Timewinder, I kind of despise plain water and there’s too much sugar in juice. Like my friend I drink tea (iced or hot), and the occasional diet coke. I sleep fine, as I’m accustomed.
I drink nothing but Coke Zero. Plain water - rarely, not daily.
I’m not disagreeing with the fact that normal caffeine intake and even above normal caffeine intake will not dehydrate you. But it’s not a myth that caffeine dehydrates. It just doesn’t do so at a level we’d notice at usual and unusual consumption levels.
The flaw here, I think, is that what you are saying is a myth is not what I am saying is not. It’s not a myth that caffeine dehydrates. It is a myth that coffee/coke dehydrates more than it hydrates. Honestly by the time you intake enough caffeine to cause hydration problems, other problems will be more prominent.
For what it matters, when engaging in a factual argument, don’t even mention a questionable source of facts - right or wrong, the integrity of the potential biased source hinders the integrity of all of your arguments.
On a bit of a tangent here, but, anything that dehydrates you, whether a medicine, alcohol, caffeine, or whatever, always causes you to pee out salt and water, not just water. It is physiologically impossible for a person to pee out salt-free water, no matter if you’re referring to normal peeing or peeing in disease states. So, by definition, water alone is never adequate to replace urine losses.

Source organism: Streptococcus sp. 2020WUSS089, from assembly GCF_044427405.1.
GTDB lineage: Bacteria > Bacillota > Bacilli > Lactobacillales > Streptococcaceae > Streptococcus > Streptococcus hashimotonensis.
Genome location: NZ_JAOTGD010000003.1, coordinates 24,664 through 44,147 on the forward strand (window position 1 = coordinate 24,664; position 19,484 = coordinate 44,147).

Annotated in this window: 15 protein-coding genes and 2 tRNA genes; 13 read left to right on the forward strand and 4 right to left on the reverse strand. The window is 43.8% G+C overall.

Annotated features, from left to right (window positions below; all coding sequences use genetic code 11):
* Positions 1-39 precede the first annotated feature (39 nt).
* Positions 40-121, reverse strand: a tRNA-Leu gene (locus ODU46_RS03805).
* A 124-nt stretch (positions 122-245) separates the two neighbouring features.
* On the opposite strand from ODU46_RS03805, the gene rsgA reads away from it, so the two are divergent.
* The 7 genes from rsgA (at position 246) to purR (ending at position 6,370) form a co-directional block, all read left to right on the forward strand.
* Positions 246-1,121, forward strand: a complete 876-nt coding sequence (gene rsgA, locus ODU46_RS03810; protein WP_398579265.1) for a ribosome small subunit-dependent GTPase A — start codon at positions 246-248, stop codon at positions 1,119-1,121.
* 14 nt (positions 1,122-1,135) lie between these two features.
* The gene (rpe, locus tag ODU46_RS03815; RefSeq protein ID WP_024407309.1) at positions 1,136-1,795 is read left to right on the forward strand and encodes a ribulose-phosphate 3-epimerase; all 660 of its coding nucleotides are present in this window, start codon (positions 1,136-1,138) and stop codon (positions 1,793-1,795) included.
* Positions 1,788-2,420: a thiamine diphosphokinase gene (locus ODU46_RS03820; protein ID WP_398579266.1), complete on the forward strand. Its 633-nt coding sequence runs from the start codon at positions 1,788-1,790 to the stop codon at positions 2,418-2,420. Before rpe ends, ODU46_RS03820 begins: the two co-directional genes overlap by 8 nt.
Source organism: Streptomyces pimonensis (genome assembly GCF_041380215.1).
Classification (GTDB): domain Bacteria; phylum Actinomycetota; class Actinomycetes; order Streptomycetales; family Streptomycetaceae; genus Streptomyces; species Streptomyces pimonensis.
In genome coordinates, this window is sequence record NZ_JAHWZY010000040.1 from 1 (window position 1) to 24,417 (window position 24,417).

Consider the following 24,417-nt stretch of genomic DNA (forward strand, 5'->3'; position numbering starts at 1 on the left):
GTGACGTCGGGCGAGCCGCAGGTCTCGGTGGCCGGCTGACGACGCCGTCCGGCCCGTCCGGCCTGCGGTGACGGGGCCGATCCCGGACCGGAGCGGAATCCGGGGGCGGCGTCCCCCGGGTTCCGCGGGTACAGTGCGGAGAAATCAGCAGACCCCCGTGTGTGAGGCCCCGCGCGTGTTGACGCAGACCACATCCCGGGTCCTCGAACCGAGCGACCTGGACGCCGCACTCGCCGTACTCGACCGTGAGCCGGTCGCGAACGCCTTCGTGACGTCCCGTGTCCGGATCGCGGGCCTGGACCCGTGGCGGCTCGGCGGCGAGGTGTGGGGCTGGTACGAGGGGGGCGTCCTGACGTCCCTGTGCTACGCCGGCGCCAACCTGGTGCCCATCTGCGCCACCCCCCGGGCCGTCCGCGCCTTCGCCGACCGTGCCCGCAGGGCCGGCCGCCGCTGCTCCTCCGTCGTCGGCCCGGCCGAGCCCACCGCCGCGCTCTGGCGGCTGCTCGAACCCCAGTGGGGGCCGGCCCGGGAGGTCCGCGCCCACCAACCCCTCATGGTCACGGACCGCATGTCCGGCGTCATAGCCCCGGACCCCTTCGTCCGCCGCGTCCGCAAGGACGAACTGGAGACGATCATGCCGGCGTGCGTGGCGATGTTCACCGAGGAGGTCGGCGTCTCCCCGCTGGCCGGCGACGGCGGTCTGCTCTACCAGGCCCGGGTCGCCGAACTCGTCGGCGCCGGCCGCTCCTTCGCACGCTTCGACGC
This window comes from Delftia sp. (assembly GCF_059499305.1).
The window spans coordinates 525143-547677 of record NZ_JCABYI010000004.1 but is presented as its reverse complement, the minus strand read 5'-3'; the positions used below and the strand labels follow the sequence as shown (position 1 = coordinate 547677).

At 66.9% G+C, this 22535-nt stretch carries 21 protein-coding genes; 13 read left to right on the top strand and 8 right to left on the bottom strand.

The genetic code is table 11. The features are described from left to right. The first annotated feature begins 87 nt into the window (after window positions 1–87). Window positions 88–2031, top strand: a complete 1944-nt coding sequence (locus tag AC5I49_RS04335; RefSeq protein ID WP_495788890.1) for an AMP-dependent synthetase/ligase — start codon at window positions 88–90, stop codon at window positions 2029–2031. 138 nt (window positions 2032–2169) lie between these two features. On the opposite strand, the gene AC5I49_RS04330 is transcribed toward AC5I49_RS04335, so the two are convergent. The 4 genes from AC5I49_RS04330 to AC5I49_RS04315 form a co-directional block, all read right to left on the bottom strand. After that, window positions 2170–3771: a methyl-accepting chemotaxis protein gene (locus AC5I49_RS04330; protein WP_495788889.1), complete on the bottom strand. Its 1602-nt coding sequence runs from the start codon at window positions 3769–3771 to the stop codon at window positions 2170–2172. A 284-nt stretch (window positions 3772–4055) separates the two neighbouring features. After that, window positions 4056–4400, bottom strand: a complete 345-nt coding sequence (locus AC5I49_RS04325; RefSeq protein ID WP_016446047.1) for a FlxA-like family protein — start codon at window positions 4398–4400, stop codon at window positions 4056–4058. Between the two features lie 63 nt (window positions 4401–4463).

Notwithstanding the above, in most cases, you’ll do just fine by drinking pure, salt-free water to replace urinary losses since the amount of salt lost is small. However, in cases of large and ongoing diuresis (excessive peeing), there is signicant salt loss accompanying the water loss in the urine. In such instances, taking in salt-free water alone is inadequate - you must also take some salt. If you don’t, hyponatremia, a potentially serious state can result.
The same rationale applies to extreme sweating as well. That’s why Gatorade is so popular among athletes - it contains salt.
(in this post, salt = sodium)
From the first link:
I bolded the relevant part. How about you pony up some cites for your assertion? I can’t find anything that indicates dehydration at the cellular level due to caffeine other than a bunch of natural health sites. Here’s something else I found out about “chronic cellular dehydration.” It’s a marketing term.